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| Re: More Mpix or perfect per-pixel quality? |
Are the multiple (connotative/denotative) definitions for DR?
When I think of DR, I think about range of recordable information @ dark - light and the number of stops that range between these two extremes. Yet, much of the discussion is concerning noise and degrees of refinement/distinction/tonal separation within the range of that captured.
The two issues are closely tied together: sensitivity to tiny amounts of light compared to to the maximum saturation point (well depth) of the sensor both determines the dynamic range (range between the largest signal before clipping and smallest above noise), and also the finest distinction you can make between nearby brighter values. Dividing the scale between the darkest and brightest measurable point into finer intervals than the noise level in the darkest regions doesn't help tonal separation, because the same noise that limits DR into the shadows is present at the same or larger magnitude in mid-tones. A system with 12 stops of dynamic range will not benefit from dividing that range into finer intervals described by a 14-bit readout.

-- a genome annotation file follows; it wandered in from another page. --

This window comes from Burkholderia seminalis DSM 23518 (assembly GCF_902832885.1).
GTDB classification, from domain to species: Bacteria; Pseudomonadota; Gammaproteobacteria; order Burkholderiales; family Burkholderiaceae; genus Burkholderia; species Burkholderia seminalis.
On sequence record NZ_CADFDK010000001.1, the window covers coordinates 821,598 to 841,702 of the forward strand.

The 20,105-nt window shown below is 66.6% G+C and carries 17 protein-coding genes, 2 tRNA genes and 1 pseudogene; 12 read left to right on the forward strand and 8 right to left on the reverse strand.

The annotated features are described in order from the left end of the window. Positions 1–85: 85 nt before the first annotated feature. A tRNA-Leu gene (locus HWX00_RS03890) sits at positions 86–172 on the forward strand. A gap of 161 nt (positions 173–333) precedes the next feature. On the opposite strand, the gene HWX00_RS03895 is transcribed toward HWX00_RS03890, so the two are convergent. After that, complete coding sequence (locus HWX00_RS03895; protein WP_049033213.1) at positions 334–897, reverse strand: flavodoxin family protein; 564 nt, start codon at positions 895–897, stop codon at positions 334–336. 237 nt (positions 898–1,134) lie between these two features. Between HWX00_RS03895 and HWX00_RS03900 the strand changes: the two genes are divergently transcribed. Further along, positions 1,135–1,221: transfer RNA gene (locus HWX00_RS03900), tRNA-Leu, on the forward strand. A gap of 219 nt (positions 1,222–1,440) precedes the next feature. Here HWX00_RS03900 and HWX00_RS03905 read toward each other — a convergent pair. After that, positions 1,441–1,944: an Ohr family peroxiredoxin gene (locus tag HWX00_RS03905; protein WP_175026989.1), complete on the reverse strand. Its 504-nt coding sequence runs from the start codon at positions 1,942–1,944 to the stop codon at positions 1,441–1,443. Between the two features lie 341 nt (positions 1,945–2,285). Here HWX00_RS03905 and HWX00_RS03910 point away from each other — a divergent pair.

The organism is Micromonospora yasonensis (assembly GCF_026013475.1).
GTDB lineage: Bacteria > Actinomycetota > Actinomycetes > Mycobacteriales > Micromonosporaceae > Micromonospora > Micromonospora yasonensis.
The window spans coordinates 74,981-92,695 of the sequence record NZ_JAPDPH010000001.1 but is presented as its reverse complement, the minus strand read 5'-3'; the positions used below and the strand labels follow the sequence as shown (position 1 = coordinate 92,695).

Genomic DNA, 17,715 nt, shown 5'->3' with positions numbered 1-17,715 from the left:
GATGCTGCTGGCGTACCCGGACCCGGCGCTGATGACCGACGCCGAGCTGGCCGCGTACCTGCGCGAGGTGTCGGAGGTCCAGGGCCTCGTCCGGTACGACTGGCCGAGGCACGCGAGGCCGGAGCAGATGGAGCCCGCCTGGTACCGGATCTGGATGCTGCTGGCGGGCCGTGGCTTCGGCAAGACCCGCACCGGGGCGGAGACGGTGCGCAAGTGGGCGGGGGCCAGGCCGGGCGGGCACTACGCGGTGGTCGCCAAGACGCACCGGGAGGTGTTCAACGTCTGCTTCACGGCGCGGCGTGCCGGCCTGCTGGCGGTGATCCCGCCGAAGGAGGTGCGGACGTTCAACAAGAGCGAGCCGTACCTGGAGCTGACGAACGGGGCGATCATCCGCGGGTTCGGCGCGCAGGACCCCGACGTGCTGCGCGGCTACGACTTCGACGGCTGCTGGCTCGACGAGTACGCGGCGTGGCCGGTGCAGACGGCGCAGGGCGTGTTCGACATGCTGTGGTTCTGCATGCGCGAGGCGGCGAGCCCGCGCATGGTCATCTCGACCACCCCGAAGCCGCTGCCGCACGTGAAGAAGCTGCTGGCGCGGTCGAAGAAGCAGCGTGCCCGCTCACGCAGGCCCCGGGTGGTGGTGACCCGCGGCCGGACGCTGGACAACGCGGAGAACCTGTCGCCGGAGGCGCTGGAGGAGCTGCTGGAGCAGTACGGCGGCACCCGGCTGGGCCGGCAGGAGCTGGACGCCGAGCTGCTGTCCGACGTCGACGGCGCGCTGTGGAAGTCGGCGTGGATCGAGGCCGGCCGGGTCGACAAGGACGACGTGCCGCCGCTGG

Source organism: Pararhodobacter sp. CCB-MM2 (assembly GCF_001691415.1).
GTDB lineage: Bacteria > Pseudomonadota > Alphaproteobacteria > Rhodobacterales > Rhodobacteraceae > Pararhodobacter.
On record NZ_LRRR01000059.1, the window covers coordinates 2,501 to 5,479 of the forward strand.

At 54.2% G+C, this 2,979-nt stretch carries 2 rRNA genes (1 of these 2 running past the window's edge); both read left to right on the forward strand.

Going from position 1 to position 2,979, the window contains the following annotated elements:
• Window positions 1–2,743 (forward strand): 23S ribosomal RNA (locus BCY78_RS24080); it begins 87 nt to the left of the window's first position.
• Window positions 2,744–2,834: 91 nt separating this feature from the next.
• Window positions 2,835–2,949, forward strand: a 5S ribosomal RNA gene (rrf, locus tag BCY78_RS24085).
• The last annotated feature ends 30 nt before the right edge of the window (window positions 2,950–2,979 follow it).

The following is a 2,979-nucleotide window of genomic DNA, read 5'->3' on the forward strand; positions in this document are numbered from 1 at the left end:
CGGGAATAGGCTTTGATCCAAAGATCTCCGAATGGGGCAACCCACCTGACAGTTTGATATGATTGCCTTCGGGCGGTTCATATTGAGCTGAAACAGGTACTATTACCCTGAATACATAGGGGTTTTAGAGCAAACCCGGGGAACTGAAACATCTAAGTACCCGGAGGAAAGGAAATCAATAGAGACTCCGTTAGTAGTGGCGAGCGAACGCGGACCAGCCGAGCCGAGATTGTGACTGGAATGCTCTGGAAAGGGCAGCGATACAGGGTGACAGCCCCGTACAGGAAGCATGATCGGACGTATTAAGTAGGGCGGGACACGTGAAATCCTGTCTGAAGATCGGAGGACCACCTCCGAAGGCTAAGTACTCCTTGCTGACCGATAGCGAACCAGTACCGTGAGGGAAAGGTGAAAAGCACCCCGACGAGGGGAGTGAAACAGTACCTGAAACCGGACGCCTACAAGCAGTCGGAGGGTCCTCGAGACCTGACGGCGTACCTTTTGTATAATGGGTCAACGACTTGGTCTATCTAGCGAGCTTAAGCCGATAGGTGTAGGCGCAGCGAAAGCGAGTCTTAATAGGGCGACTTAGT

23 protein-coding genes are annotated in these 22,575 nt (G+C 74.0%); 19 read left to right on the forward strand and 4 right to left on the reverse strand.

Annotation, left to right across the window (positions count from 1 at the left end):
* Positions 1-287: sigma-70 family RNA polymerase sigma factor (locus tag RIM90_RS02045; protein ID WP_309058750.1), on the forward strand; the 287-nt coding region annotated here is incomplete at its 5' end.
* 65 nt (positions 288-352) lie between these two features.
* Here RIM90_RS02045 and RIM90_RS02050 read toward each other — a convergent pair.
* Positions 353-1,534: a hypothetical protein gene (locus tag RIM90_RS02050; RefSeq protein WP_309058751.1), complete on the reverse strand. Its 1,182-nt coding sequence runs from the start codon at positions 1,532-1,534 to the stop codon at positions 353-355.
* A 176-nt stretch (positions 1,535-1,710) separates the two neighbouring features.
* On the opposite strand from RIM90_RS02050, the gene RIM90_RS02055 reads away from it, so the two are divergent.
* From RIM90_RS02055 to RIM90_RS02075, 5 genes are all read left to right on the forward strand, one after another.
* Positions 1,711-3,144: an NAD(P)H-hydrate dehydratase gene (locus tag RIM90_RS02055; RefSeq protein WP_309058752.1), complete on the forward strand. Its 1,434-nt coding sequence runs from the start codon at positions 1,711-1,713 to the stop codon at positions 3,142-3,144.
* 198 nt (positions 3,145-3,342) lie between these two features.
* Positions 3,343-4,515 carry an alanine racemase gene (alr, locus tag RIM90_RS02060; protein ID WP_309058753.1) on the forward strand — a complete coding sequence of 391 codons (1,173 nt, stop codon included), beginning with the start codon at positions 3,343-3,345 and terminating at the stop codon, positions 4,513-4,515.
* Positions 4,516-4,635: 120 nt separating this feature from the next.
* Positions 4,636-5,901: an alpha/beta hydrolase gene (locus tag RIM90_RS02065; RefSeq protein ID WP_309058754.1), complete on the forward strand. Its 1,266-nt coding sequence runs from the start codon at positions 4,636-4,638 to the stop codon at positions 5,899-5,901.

Note, however, a system with good tonal separation at mid and bright values doesn't necessarily have better dynamic range than one with worse tonal separation.
a) a sensor with a "perfect" readout (no noise besides statistical shot noise) and a well depth of 2^12 = 4096 electrons has a dynamic range of 12 stops (from 1 to 4096 electrons). At "mid grey" 25% of the max signal, the noise as a fraction of the signal is sqrt(0.25*2^12)/(0.25*2^12) = 2^-5.
b) a sensor with 2^4 = 16 electrons readout noise and a well depth of 2^16: this sensor has the same 12 bit dynamic range (2^16/2^4 = 2^12). However, the mid tonal separation is better: the fractional noise at 25% max is sqrt(0.25*2^16 + 2^4)/(0.25*2^16) ~ 2^-6 (twice as good as above).
So, deep well depth (a necessary factor for dynamic range, combined with low readout noise) also improves tonal separation.